Harley-Davidson Motor Co. has implemented a new hire screening program that tests job candidates’ physical ability to complete tasks before making offers to hire.
The goal of the program, launched in Milwaukee, is to reduce musculoskeletal injury claims among workers.
The OEM has spent less than $5,000 on musculoskeletal workers compensation claims reported by new employees screened under the post-offer employment testing program (POET) launched in 2008, Caroline O'Connell, the company’s human resources process improvement project manager in Milwaukee, told Business Insurance.
“That is significant for us, because we were spending a lot of money on workers comp costs on new employees,” O'Connell told the Disability Management Employer Coalition's annual conference.
Before implementing the POET program, 43 percent of Harley-Davidson's employees suffered an injury within one to five years after they were hired, Ms. O'Connell says. “So spending less than $5,000 on all of our work comp costs for musculoskeletal claims for candidates tested was significant for us. That is huge dollar savings.”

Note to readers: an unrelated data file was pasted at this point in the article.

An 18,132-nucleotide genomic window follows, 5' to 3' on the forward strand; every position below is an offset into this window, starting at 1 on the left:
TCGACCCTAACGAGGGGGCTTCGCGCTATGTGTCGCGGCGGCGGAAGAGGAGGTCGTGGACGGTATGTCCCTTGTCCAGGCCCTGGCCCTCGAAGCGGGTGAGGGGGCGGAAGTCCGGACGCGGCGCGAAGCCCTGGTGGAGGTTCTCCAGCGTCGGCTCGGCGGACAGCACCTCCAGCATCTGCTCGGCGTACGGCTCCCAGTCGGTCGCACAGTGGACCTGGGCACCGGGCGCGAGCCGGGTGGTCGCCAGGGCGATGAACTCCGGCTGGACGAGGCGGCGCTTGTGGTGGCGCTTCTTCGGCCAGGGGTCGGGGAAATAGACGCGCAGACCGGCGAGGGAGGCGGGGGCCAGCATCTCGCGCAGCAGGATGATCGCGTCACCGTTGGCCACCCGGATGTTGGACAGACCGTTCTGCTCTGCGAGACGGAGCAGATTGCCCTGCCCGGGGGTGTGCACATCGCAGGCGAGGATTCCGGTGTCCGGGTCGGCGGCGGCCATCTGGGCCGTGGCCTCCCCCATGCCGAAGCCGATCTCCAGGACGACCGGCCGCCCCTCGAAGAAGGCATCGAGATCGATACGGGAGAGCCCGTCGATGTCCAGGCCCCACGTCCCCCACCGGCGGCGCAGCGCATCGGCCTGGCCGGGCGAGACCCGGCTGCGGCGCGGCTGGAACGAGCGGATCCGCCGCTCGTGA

POET testing, provided by Hanover, Md.-based BTE Technologies Inc., also helped improve return-to-work rates.
Harley-Davidson has tested more than 500 job candidates; about 18 percent of those potential employees failed the test.
Posted by Holly Wagner
Like Dealernews’ Facebook page: